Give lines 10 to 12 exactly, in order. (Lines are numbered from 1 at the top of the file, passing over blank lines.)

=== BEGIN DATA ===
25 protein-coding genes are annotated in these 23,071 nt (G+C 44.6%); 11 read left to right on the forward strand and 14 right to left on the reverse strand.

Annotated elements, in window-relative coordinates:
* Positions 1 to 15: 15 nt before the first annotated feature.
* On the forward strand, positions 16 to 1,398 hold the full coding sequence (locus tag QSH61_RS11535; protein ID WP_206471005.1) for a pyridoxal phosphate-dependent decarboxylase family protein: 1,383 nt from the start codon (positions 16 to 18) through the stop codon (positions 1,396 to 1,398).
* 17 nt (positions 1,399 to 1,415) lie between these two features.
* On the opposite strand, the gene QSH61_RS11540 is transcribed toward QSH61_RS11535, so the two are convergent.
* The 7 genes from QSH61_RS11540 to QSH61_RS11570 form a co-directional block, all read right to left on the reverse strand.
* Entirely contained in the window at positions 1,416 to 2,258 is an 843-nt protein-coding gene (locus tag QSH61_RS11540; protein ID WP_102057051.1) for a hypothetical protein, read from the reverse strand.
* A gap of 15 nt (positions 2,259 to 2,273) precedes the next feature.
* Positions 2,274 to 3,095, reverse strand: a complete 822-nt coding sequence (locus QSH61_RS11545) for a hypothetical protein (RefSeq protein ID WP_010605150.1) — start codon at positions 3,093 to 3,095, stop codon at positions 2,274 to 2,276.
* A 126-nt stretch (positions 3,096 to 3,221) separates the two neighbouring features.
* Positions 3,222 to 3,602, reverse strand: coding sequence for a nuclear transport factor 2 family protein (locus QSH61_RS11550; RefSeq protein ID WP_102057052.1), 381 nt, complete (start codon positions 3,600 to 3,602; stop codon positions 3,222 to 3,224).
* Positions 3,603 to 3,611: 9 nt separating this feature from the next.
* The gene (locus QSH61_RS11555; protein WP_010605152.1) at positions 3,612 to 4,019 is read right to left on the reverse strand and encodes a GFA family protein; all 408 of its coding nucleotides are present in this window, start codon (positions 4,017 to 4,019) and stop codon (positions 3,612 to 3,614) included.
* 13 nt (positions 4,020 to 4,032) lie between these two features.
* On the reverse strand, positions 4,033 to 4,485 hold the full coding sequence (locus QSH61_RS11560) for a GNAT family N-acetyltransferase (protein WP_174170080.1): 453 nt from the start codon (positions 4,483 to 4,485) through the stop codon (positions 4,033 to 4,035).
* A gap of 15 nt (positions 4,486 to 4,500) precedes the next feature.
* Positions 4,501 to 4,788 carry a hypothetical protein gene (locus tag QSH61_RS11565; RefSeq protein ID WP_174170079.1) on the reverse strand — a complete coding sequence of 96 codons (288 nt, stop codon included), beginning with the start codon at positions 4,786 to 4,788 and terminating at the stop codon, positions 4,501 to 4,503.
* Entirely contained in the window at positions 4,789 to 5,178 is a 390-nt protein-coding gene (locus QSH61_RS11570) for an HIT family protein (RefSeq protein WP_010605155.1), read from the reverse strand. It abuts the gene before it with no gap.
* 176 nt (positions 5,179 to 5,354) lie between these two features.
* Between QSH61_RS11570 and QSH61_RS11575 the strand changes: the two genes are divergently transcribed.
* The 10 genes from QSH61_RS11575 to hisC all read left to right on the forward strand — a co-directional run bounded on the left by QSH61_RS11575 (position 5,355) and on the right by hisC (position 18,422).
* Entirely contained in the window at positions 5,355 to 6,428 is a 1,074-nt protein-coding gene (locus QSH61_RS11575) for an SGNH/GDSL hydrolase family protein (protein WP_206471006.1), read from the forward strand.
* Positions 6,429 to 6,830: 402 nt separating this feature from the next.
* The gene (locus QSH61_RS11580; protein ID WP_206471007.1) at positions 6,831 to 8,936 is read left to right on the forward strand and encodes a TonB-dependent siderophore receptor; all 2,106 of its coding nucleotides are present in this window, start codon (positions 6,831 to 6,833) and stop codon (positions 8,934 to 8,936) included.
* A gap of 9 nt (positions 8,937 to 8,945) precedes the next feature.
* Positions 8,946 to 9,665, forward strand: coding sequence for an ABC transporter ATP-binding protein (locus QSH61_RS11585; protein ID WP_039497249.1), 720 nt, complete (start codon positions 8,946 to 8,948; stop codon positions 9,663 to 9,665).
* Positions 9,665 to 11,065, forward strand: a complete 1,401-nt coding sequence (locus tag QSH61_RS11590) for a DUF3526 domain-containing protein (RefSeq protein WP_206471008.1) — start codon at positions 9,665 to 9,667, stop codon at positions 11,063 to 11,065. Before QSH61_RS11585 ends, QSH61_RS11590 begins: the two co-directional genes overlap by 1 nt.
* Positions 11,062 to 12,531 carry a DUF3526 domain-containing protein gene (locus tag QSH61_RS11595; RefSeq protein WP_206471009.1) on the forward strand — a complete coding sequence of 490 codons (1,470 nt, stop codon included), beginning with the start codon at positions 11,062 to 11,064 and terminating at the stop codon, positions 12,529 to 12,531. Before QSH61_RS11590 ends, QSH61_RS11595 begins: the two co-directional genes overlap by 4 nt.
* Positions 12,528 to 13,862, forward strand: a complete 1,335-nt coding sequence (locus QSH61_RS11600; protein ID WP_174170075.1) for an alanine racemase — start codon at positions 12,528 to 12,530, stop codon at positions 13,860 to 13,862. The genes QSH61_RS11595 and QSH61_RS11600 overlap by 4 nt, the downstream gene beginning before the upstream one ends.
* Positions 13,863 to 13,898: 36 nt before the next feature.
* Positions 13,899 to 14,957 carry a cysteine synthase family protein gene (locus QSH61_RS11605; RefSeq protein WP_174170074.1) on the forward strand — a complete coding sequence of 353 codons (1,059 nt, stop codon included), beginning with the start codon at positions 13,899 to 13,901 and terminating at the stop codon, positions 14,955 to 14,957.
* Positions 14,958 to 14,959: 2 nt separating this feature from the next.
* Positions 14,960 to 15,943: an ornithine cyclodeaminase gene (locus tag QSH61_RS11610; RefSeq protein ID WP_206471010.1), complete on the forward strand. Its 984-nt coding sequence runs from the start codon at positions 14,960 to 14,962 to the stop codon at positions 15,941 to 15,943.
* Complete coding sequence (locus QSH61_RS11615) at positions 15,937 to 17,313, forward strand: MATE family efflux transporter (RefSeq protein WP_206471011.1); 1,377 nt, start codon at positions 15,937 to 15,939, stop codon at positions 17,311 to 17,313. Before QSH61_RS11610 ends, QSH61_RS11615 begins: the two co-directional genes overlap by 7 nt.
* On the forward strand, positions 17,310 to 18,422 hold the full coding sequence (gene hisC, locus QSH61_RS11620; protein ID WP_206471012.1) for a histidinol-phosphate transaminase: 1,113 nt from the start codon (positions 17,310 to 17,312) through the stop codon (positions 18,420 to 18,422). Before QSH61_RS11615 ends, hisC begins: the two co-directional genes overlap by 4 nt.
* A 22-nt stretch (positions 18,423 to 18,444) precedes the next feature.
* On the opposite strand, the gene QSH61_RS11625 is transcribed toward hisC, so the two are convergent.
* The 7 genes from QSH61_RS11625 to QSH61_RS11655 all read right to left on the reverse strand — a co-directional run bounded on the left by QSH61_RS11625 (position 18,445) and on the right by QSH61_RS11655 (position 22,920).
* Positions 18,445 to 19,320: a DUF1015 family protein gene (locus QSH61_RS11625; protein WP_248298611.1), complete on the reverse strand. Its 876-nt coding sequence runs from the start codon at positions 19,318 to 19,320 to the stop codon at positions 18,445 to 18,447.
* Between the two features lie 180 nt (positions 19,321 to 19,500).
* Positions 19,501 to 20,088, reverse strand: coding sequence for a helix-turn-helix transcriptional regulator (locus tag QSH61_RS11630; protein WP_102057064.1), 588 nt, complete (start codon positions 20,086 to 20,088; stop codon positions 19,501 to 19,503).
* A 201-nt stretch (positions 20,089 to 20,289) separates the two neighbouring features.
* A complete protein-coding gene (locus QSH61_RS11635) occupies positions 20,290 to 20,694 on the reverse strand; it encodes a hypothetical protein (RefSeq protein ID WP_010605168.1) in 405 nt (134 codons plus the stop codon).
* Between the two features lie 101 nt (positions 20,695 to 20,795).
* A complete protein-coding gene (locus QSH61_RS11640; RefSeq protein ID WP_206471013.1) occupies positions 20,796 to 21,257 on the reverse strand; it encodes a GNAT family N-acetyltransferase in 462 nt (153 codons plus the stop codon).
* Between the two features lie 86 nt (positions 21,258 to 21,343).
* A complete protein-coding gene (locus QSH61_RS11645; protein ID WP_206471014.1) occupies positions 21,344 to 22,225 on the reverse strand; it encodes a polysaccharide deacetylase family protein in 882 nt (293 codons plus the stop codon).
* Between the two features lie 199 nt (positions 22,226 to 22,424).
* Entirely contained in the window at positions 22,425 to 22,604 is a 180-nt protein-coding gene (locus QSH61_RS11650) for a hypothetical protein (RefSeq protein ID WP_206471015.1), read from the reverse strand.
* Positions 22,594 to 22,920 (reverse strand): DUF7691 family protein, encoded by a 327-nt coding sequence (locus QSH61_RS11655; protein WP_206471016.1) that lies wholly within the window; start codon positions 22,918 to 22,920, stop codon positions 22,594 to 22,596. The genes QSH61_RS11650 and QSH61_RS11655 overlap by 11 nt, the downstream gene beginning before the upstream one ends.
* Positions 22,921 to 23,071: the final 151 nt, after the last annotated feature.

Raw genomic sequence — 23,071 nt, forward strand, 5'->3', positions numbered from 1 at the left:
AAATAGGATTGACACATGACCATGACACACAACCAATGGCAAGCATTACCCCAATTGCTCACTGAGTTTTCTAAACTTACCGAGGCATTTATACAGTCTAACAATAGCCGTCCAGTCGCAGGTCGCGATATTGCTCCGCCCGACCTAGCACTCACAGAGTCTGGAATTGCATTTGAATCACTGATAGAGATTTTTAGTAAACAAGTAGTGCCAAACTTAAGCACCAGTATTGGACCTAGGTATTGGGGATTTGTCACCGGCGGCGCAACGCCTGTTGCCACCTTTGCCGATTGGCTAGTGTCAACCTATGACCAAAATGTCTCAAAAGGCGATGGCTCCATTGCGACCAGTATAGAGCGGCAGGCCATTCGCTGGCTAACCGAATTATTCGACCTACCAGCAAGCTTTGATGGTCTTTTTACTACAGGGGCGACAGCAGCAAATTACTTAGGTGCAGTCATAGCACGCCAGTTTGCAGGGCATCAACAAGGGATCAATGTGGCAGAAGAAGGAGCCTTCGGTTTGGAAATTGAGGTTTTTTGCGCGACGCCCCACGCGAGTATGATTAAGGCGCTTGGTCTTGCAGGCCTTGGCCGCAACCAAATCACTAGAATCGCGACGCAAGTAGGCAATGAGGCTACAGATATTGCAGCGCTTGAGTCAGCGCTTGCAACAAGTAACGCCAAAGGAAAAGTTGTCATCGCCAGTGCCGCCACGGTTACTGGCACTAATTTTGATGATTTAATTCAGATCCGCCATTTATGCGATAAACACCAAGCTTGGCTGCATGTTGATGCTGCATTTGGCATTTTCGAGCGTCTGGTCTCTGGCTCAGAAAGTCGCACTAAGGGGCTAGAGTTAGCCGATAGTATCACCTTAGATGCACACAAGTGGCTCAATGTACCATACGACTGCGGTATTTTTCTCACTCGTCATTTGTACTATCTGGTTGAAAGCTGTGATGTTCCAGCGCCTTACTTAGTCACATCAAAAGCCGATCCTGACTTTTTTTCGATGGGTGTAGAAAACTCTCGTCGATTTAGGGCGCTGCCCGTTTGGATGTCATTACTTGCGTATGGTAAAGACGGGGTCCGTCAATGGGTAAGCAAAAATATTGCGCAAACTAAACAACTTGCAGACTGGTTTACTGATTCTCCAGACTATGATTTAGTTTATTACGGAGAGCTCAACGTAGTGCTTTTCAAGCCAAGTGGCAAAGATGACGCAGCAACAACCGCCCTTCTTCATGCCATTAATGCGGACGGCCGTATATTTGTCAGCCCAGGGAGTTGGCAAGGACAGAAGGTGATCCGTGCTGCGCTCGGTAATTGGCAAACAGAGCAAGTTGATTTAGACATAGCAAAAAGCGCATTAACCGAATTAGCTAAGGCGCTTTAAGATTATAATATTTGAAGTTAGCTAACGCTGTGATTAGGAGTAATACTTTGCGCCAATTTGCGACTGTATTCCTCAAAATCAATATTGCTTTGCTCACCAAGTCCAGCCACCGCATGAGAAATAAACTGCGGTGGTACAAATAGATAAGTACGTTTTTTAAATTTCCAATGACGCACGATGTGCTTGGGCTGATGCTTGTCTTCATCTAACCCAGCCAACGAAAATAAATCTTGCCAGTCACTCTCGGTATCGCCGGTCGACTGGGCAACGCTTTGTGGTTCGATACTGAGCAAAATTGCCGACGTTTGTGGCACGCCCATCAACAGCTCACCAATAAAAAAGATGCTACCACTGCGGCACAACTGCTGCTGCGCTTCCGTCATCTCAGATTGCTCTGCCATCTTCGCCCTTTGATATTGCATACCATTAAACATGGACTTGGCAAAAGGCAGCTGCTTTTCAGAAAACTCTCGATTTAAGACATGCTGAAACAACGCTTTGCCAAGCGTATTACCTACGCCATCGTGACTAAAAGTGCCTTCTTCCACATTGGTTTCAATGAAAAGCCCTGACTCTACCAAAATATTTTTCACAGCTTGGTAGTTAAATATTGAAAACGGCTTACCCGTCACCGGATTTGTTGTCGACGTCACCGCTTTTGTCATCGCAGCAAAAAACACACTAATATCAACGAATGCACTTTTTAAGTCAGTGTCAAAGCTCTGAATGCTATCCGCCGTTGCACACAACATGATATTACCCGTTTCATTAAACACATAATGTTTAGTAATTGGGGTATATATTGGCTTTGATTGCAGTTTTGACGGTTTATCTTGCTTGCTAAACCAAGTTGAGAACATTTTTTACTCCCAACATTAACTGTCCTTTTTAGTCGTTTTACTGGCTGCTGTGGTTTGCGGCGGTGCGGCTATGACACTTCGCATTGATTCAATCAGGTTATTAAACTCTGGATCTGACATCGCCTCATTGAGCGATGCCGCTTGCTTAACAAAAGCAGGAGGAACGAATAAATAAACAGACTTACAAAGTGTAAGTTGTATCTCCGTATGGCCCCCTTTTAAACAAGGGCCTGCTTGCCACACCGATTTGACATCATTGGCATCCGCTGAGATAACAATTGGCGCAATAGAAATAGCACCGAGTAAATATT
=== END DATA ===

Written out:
* Positions 2,274 to 3,095, reverse strand: a complete 822-nt coding sequence (locus QSH61_RS11545) for a hypothetical protein (RefSeq protein ID WP_010605150.1) — start codon at positions 3,093 to 3,095, stop codon at positions 2,274 to 2,276.
* A 126-nt stretch (positions 3,096 to 3,221) separates the two neighbouring features.
* Positions 3,222 to 3,602, reverse strand: coding sequence for a nuclear transport factor 2 family protein (locus QSH61_RS11550; RefSeq protein ID WP_102057052.1), 381 nt, complete (start codon positions 3,600 to 3,602; stop codon positions 3,222 to 3,224).